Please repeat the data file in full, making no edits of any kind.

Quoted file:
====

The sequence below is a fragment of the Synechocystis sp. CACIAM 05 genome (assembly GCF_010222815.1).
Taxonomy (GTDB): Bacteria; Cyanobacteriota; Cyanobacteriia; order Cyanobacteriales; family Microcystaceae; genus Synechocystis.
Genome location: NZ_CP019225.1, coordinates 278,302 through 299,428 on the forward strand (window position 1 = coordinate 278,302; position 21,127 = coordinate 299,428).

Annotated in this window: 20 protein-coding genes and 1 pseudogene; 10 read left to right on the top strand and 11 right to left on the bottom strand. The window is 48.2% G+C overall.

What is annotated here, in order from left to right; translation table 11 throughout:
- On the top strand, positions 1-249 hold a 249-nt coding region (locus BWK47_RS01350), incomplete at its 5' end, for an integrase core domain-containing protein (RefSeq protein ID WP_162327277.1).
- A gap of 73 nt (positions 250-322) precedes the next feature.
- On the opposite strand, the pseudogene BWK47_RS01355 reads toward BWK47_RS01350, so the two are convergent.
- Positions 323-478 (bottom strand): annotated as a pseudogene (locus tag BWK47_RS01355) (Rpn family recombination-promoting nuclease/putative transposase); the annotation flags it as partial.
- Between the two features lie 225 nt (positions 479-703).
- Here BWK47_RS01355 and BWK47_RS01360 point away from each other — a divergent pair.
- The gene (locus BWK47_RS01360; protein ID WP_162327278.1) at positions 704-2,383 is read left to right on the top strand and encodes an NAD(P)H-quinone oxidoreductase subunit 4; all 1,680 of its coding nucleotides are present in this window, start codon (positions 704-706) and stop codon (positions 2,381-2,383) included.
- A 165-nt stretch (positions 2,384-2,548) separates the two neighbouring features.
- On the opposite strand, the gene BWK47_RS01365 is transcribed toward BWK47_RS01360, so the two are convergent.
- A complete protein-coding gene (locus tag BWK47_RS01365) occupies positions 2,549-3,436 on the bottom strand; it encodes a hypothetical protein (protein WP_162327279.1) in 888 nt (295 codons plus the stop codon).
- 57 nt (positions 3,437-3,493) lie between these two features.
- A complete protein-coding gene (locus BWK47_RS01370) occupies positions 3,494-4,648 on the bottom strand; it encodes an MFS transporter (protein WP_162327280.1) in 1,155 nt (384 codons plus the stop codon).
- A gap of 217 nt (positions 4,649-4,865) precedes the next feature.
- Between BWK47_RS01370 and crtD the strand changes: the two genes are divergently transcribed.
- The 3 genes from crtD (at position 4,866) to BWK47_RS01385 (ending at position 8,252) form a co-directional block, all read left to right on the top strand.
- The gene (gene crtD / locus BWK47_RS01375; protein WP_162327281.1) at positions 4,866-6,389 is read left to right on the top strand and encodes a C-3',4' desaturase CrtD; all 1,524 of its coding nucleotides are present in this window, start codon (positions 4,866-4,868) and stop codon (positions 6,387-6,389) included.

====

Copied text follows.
The sequence below is a fragment of the Synechocystis sp. CACIAM 05 genome (assembly GCF_010222815.1).
Taxonomy (GTDB): Bacteria; Cyanobacteriota; Cyanobacteriia; order Cyanobacteriales; family Microcystaceae; genus Synechocystis.
Genome location: NZ_CP019225.1, coordinates 278,302 through 299,428 on the forward strand (window position 1 = coordinate 278,302; position 21,127 = coordinate 299,428).

Annotated in this window: 20 protein-coding genes and 1 pseudogene; 10 read left to right on the top strand and 11 right to left on the bottom strand. The window is 48.2% G+C overall.

What is annotated here, in order from left to right; translation table 11 throughout:
- On the top strand, positions 1-249 hold a 249-nt coding region (locus BWK47_RS01350), incomplete at its 5' end, for an integrase core domain-containing protein (RefSeq protein ID WP_162327277.1).
- A gap of 73 nt (positions 250-322) precedes the next feature.
- On the opposite strand, the pseudogene BWK47_RS01355 reads toward BWK47_RS01350, so the two are convergent.
- Positions 323-478 (bottom strand): annotated as a pseudogene (locus tag BWK47_RS01355) (Rpn family recombination-promoting nuclease/putative transposase); the annotation flags it as partial.
- Between the two features lie 225 nt (positions 479-703).
- Here BWK47_RS01355 and BWK47_RS01360 point away from each other — a divergent pair.
- The gene (locus BWK47_RS01360; protein ID WP_162327278.1) at positions 704-2,383 is read left to right on the top strand and encodes an NAD(P)H-quinone oxidoreductase subunit 4; all 1,680 of its coding nucleotides are present in this window, start codon (positions 704-706) and stop codon (positions 2,381-2,383) included.
- A 165-nt stretch (positions 2,384-2,548) separates the two neighbouring features.
- On the opposite strand, the gene BWK47_RS01365 is transcribed toward BWK47_RS01360, so the two are convergent.
- A complete protein-coding gene (locus tag BWK47_RS01365) occupies positions 2,549-3,436 on the bottom strand; it encodes a hypothetical protein (protein WP_162327279.1) in 888 nt (295 codons plus the stop codon).
- 57 nt (positions 3,437-3,493) lie between these two features.
- A complete protein-coding gene (locus BWK47_RS01370) occupies positions 3,494-4,648 on the bottom strand; it encodes an MFS transporter (protein WP_162327280.1) in 1,155 nt (384 codons plus the stop codon).
- A gap of 217 nt (positions 4,649-4,865) precedes the next feature.
- Between BWK47_RS01370 and crtD the strand changes: the two genes are divergently transcribed.
- The 3 genes from crtD (at position 4,866) to BWK47_RS01385 (ending at position 8,252) form a co-directional block, all read left to right on the top strand.
- The gene (gene crtD / locus BWK47_RS01375; protein WP_162327281.1) at positions 4,866-6,389 is read left to right on the top strand and encodes a C-3',4' desaturase CrtD; all 1,524 of its coding nucleotides are present in this window, start codon (positions 4,866-4,868) and stop codon (positions 6,387-6,389) included.